To further dissect the effect of UPP inhibition on all forms of FXN levels, we expanded our studies to include additional inhibitors that act upstream of the proteasome (Fig. 3B). In our analysis, we typically avoided exceeding 24 h of compound treatment due to the cytotoxic effects of UPP inhibition. Ubiquitin activating enzyme (UAE)/E1 inhibition blocks formation of the E1-ubiquitin thioester in the first step of the ubiquitination pathway23 leading to accumulation of substrates turned over by the proteasome (Fig. 3B). Treatment of 293T cells with the UAE inhibitor (UAEi) reduced iFXN, as observed for the proteasomal inhibitors MG132 and BTZ and did not affect mature FXN levels (Fig. 3C). To confirm the activities of the UPP inhibitors, we monitored the levels of multiple known proteasomal substrates. As expected, levels of NRF2 and c-Jun were increased compared to DMSO–treated controls (Fig. 3C). Additionally, polyubiquitinated protein levels were strongly diminished or enhanced following UAEi or MG132/BTZ treatment, respectively.

We next explored whether the effects of UPP inhibition are altered in FRDA patient-derived cells. We also included in this analysis treatment with MLN4924 (4924) which inhibits a subset of E3 enzymes, the Cullin-RING ubiquitin ligases (Fig. 3B)24. We monitored levels of NRF2 in our analysis because corresponding turnover is mediated by a member of this family of ubiquitin ligases25. FXN levels were unaltered in response to treatment with UAEi or MLN4942. Surprisingly, proteasomal inhibition with BTZ had an adverse effect on both iFXN and mFXN levels, despite treatment with low concentrations of BTZ (5 nM and 50 nM). The reduction in mFXN is unexpected given the long half-life reported for mFXN14. However, it is noteworthy that in our experiments, lymphoblasts were very sensitive to UPP inhibition compared to other tested cell lines. As expected, treatment with 4924 caused accumulation of NRF2 (Fig. 3D) in both healthy and FRDA patient-derived lymphoblasts but no effect on FXN – a similar phenotype was observed in 293T cells treated with 4924 (data not shown). We then examined the effect of two compounds, CPD117 and 6203018, reported as specific inhibitors of pFXN ubiquitination. Consistent with our inability to increase FXN levels by broad inhibition of the UPP, we were unable to detect any significant effect from treatment with these compounds on p-, i-, or mFXN levels (Fig. S1).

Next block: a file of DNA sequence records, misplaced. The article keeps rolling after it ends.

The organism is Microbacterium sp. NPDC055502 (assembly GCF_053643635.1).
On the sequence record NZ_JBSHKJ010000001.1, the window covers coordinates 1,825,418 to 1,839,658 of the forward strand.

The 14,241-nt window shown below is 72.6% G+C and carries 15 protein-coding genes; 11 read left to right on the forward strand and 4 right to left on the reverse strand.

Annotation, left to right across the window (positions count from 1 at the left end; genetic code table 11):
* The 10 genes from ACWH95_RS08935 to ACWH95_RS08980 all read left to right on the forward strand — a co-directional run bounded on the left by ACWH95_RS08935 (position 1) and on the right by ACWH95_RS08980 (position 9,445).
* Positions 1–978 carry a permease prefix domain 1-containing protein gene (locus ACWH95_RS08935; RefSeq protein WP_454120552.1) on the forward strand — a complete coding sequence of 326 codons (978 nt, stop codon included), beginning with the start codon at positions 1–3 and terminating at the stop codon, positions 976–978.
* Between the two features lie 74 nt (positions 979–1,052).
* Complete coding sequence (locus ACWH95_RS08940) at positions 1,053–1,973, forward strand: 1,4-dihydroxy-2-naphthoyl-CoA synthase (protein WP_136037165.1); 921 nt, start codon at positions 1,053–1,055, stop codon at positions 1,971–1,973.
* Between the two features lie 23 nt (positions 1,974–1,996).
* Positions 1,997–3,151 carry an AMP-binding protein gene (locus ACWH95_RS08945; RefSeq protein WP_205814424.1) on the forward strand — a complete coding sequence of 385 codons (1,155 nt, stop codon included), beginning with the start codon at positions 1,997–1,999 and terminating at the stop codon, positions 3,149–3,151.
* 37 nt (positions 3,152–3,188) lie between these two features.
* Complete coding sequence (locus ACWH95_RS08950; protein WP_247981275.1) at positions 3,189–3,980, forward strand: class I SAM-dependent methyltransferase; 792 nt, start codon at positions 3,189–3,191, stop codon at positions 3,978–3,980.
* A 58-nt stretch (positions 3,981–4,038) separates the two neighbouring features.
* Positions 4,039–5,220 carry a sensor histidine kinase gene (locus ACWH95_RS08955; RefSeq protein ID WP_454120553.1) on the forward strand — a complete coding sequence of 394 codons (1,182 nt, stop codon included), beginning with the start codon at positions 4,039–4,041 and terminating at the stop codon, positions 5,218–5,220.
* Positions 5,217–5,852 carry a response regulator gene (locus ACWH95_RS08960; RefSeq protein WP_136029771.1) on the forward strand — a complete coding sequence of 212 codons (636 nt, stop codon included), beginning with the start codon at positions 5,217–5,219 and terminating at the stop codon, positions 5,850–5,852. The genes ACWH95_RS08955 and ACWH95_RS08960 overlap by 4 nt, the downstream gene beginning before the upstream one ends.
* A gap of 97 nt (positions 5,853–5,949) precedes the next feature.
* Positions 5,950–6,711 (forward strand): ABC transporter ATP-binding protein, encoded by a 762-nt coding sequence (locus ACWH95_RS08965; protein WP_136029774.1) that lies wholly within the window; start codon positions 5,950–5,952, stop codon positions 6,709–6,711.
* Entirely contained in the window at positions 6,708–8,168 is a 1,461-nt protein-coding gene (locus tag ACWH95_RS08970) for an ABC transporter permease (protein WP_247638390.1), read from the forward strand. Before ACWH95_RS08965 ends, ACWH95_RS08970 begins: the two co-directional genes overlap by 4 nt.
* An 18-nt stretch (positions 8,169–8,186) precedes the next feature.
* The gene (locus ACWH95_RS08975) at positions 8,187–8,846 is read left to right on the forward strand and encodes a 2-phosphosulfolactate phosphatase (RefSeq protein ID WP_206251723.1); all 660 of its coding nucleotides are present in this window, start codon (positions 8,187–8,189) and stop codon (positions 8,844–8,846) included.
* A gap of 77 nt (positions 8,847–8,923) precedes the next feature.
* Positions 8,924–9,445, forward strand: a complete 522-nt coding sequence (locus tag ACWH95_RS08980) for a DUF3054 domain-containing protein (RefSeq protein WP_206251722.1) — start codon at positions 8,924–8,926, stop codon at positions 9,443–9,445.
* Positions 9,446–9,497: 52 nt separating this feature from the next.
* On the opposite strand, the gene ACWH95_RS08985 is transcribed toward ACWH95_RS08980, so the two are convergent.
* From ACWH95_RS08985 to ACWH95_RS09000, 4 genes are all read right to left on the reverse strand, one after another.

We utilized 293T cells transiently overexpressing FXN to evaluate the role of UPP in FXN turnover under these conditions. Elevated FXN expression clearly influenced the observed phenotypes (Fig. S2). MG132 and BTZ had a very modest effect on iFXN levels in FXN-transfected cells, in contrast to a very robust decrease in untransfected 293T cells (Fig. 3C). Interestingly, UAEi treatment led to very robust stabilization of overexpressed p- and iFXN (Fig. S2), as opposed to loss of iFXN in untransfected cells (Fig. 3C). No effect was observed on GFP protein levels, derived from a co-transfected GFP expression construct, suggesting that compound treatment did not alter vector-derived expression of FXN and GFP (Fig. S2). Our results suggest that excess p- and iFXN are subjected to turnover pathways that are not operative at normal FXN expression levels.